Transgrafting refers to grafting of the non-GM scion on the GM rootstock. These plants exploit the benefit of transgenic technology, although aerial parts that bear fruit are actually not GM. One project using transgrafted plants was described in the paper by Dandekar et al. Rootstock grape plants were modified in two ways: 1) to produce anti-microbial protein and 2) to produce an inhibitor of the breakdown of the cell wall component. In both cases, these proteins were engineered to be secreted out of the cells and ended up in the xylem vessels conducting water and mineral salts up the plant to non-GM scions. Field-grown transgenic grape plants expressing these two genes exhibited 30–95% decrease in mortality after infection with bacteria inducing Pierce’s disease.

The CRIPSR-based methodology was represented with two papers in this RT. In one paper by Charrier et al., the first use of CRISPR-mediated gene editing is reported for pears. These authors also worked with apples and made CRISPR-mediated “ edits” in the gene responsible for carotenoid synthesis, which led to pale phenotype. The use of two guide RNAs for each targeted gene increased the possibility of a successful editing event. In the paper by Ren et al. , further efforts to improve efficiency of CRISPR-mediated genome editing were described. For two grape cultivars, Chardonnay and 41B, it was shown that the efficiency of CRISPR-mediated gene editing was higher with the high percentage (up to 65%) of GC content in the guide RNAs.

From a quick look at publications in this RT, it is clear that CRISPR-mediated genome editing is quickly overtaking the world of WFC improvement ( Charrier et al. and Ren et al. ) Besides being a very fashionable thing to do, it is also the technique that raises hopes that “ high precision–no insertion” GM will lead to a higher rate of production and acceptance of GMOs by the general public. However, additional arguments for acceptance of “ classical” GM plants should be the results presented in other papers from this RT, like long-term protection against pathogen achieved in plums ( Sidorova et  al. ) or the use of GM rootstocks for transgrafting in grapes ( Dandekar et al. ).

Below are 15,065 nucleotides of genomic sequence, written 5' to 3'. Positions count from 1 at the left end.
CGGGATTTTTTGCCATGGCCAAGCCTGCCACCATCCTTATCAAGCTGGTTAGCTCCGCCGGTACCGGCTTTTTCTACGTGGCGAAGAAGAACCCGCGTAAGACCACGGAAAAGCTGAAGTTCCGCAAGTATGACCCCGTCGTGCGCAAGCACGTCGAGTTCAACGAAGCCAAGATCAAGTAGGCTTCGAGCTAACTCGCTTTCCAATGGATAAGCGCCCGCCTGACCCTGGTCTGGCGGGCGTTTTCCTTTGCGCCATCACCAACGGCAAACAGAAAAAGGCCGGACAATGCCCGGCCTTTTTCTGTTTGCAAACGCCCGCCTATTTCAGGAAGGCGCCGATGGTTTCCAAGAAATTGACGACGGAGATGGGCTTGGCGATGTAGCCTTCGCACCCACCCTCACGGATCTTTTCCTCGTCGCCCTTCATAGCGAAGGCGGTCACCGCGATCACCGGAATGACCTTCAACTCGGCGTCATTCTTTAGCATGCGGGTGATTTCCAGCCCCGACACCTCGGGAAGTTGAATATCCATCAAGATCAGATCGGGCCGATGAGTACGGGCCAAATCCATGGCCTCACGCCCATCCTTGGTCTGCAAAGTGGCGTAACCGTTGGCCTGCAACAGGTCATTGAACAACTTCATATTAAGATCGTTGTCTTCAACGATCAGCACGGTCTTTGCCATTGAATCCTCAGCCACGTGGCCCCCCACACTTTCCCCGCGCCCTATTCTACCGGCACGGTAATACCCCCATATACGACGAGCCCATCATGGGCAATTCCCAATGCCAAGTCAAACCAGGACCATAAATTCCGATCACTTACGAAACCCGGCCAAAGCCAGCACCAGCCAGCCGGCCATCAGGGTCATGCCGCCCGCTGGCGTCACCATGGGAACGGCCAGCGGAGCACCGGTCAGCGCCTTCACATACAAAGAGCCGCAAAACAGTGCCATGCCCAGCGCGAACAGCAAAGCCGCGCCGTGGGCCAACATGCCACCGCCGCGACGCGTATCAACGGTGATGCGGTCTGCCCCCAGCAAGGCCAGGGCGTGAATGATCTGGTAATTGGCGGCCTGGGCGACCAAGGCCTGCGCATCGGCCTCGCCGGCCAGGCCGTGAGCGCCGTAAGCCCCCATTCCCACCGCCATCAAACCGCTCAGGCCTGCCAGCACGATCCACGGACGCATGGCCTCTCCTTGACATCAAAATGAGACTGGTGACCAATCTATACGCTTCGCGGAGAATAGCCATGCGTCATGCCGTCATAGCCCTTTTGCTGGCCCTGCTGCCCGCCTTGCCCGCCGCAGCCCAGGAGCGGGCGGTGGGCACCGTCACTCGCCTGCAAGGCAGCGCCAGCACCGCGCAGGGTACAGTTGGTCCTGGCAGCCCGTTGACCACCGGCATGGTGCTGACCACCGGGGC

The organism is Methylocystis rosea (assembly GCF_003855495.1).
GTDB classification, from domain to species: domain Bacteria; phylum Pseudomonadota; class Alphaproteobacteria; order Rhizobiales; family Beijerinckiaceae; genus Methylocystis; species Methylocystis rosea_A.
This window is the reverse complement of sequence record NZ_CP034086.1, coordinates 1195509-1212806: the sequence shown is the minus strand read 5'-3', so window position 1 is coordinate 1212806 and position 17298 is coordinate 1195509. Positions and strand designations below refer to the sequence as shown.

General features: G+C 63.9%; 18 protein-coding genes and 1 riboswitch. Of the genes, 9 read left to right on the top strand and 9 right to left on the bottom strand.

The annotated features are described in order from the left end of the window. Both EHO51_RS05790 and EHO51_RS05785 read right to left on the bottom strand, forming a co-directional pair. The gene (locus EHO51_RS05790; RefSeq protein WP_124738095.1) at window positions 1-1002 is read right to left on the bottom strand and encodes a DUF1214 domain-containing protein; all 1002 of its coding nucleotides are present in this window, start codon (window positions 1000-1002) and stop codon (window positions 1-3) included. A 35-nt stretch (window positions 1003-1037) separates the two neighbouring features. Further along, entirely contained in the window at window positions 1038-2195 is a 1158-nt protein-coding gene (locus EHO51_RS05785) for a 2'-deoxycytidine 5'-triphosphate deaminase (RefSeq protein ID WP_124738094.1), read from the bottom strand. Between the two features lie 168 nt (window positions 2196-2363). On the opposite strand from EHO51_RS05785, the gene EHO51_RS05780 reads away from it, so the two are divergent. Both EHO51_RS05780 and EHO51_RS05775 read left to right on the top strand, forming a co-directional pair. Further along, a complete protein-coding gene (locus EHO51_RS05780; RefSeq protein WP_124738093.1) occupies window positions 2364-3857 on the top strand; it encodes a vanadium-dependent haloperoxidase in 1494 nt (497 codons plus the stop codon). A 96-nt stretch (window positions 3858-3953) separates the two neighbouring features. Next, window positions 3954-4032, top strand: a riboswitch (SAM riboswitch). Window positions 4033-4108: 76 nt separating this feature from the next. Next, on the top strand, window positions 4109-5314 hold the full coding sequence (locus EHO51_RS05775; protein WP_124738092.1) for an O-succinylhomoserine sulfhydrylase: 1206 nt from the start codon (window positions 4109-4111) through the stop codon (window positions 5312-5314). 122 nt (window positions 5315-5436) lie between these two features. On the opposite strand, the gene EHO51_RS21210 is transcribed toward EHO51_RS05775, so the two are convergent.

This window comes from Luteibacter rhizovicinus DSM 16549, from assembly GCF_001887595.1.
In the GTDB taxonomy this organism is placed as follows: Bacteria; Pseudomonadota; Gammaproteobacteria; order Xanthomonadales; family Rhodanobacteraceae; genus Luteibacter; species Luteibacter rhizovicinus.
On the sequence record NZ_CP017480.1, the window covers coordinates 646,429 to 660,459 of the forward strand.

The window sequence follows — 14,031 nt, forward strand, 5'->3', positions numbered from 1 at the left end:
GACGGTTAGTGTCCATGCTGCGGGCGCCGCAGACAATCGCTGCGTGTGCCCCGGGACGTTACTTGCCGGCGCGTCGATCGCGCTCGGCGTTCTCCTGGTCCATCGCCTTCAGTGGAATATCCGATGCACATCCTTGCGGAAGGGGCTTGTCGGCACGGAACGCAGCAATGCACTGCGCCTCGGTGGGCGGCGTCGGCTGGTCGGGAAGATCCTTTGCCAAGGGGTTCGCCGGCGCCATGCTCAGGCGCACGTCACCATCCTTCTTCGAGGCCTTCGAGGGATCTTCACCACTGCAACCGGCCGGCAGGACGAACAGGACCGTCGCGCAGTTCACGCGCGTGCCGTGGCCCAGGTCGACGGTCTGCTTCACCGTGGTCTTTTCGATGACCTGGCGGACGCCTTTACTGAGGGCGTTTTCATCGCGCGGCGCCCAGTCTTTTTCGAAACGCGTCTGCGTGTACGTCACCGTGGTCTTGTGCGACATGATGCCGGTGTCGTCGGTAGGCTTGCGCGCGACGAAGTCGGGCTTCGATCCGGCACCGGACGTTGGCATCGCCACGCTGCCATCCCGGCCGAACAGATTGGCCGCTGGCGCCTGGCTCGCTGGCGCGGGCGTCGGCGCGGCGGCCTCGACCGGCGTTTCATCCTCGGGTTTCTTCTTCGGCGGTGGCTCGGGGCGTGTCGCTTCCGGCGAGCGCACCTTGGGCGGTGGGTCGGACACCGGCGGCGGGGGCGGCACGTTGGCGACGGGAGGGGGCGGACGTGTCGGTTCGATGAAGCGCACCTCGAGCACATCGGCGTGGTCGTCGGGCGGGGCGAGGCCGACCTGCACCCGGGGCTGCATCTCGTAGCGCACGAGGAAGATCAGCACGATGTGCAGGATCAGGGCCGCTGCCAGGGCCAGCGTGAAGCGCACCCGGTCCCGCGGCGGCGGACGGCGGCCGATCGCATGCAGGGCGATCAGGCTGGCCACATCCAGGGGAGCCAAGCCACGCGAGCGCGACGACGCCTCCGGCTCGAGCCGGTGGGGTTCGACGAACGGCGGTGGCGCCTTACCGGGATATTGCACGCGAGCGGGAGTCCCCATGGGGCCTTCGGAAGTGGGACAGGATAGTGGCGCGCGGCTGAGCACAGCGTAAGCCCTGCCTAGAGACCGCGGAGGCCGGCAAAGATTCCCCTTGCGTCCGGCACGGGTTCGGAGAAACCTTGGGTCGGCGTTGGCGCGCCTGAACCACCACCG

The work on organogenesis/regeneration, which is the major obstacle to wide application of GM in WFCs, is absent from this RT. Although the research leading to definition of tissue culture methods to achieve regeneration from a single cell is important not only for GM ( Kole and Hall, 2008 ) but also as an alternative way of propagation, almost no efforts are invested to accomplish this. My hope is that this will change in the foreseeable future because there is a lot of work that can be done to assist fruit growers to improve crops that are recalcitrant and those that are amenable with the help of Agrobacterium -mediated transformation. Such improvements could make existing elite cultivars of WFCs resistant to diseases, make them more tolerant to abiotic stress, and introduce traits including different fruit color or taste available only in specialty crops.

Conflict of Interest

The author declare that the research was conducted in the absence of any commercial or financial relationships that could be construed as a potential conflict of interest.


Fiore, A., Lardo, E., Montanaro, G., Laterza, D., Loiudice, C., Berloco, T., et al. (2018). Mitigation of global warming impact of fresh fruit production through climate smart management. J. Clean Prod. 172, 3634–3643. doi: 10. 1016/j. jclepro. 2017. 08. 062

Gottwald, T. R. (2010). Current epidemiological understanding of citrus huanglongbing. Annu. Rev. Phytopathol. 48, 119–139. doi: 10. 1146/annurev-phyto-073009-114418

Kole, C., Hall, T. C. (2008). Transgenic temperate fruits and nuts Vol. 4. Chichester: Wiley-Blackwell.